The Words Liked the Least
PLEASE NOTE: NEITHER STEVE GREENE OR 5-ALARM TASK FORCE CORP. HAVE ANY FINANCIAL OR COMMERCIAL INTERESTS REGARDING THE TOOL ADDRESSED BELOW:
It is no secret within the fire service that there are two things we despise the most; namely, the status quo and change. Whether you are a member of a huge, city-based department or you are a member of a small, one-engine, rural firehouse, those feelings seem to echo across the country.
Of course, we have found ways to accept certain changes and it is good thing too, or else one of the "house duties" would be to clean up the "house dooty" from the horses! Consider the fact that the average engine of a pumper produces 350 horsepower! That would surely be a great deal of dooty to clean up, right? And let's face it, not even the "probie" could be the only one responsible for that sh*t!
Over the years, we have seen ideas that went from someone's personal perception of a need
for a way to carry out a task, to mock-ups, early models, etc. And some of these ideas came to fruition. How? Why? Because we opened our minds to someone else's idea or thought process. And, for each "idea" that was translated into either a new tactic or tool, it was usually a change for the better.
A few years ago, I met a gentleman who had no connection to the fire service, other than his home was protected by the local fire department. This gentleman is a contractor. He builds, demos, adds, subtracts and builds what the client or designer requests. To carry out his tasks, he has numerous tools. However, while doing some of these demo jobs, he realized that he had to use a couple of tools to accomplish this demo. He'd use one as a lever and a second as a fulcrum point. Sounds good, right? Especially if you're an octopus with eight arms, to be able to hold all the tools at the same time.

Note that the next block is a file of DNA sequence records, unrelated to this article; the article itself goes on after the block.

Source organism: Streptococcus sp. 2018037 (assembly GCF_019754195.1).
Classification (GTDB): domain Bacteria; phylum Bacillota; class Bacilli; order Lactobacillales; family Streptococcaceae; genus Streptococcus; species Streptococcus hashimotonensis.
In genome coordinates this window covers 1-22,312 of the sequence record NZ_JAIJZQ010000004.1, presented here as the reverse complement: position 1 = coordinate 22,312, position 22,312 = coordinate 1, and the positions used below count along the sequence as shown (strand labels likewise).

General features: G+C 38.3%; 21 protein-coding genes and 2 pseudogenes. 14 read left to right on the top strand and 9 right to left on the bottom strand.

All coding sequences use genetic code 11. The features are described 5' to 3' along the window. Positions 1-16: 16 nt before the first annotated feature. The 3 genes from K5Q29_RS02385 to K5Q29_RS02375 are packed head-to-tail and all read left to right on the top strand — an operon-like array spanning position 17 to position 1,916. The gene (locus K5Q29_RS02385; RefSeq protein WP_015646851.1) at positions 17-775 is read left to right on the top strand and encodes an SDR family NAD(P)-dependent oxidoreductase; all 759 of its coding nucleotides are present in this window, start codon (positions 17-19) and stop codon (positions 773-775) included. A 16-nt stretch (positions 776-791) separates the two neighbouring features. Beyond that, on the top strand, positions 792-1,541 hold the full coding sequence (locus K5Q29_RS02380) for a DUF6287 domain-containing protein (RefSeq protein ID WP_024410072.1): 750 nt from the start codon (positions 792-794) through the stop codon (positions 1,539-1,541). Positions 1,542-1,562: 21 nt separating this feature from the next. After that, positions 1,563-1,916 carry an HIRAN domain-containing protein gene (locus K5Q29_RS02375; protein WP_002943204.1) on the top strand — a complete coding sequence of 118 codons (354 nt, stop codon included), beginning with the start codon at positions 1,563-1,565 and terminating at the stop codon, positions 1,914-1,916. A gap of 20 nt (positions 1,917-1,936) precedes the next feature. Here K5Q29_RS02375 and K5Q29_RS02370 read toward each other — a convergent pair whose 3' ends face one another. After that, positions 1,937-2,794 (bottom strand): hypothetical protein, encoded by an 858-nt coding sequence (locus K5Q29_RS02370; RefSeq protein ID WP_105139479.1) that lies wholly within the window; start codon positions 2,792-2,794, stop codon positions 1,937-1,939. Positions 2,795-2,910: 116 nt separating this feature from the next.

This seemed to be a pain in the butt for this gentleman and his late partner. They agreed there had to be an easier way of using Archimedes' principal of the fulcrum. And thus was born the "Nestorbar." By creating both a lever and a fulcrum one one tool, the job became much easier. Fewer damaged hands and/or fingers. Easier work; getting the job done more quickly with less physical exertion. From the initial prototype, the Nestorbar was created with different lever lengths, widths and thicknesses and different numbers of "rocker" fulcrums.
After being in touch by email and phone, I invited this gentleman to be my guest on "5-Alarm Task Force." But this was not by phone or Zoom. He actually came to my home and brought several of the Nestorbars with him. Having been a volunteer in fire and EMS in the late 1970's through the mid-1980's, (Jaws of Life just coming to market) I knew how important good hand tools were in the performance of our tasks. And when I saw this tool, I immediately remembered a number of calls where this tool would have been of great value to us, from extrication to overhaul and demo.
Below, you will see a couple of photos of versions of the Nestorbar. What do you think?
Interested? Want more info? Email: firstname.lastname@example.org
Founder & President of 5-Alarm Task Force Corp. and Creator & Host of the "5-Alarm Task Force" podcast.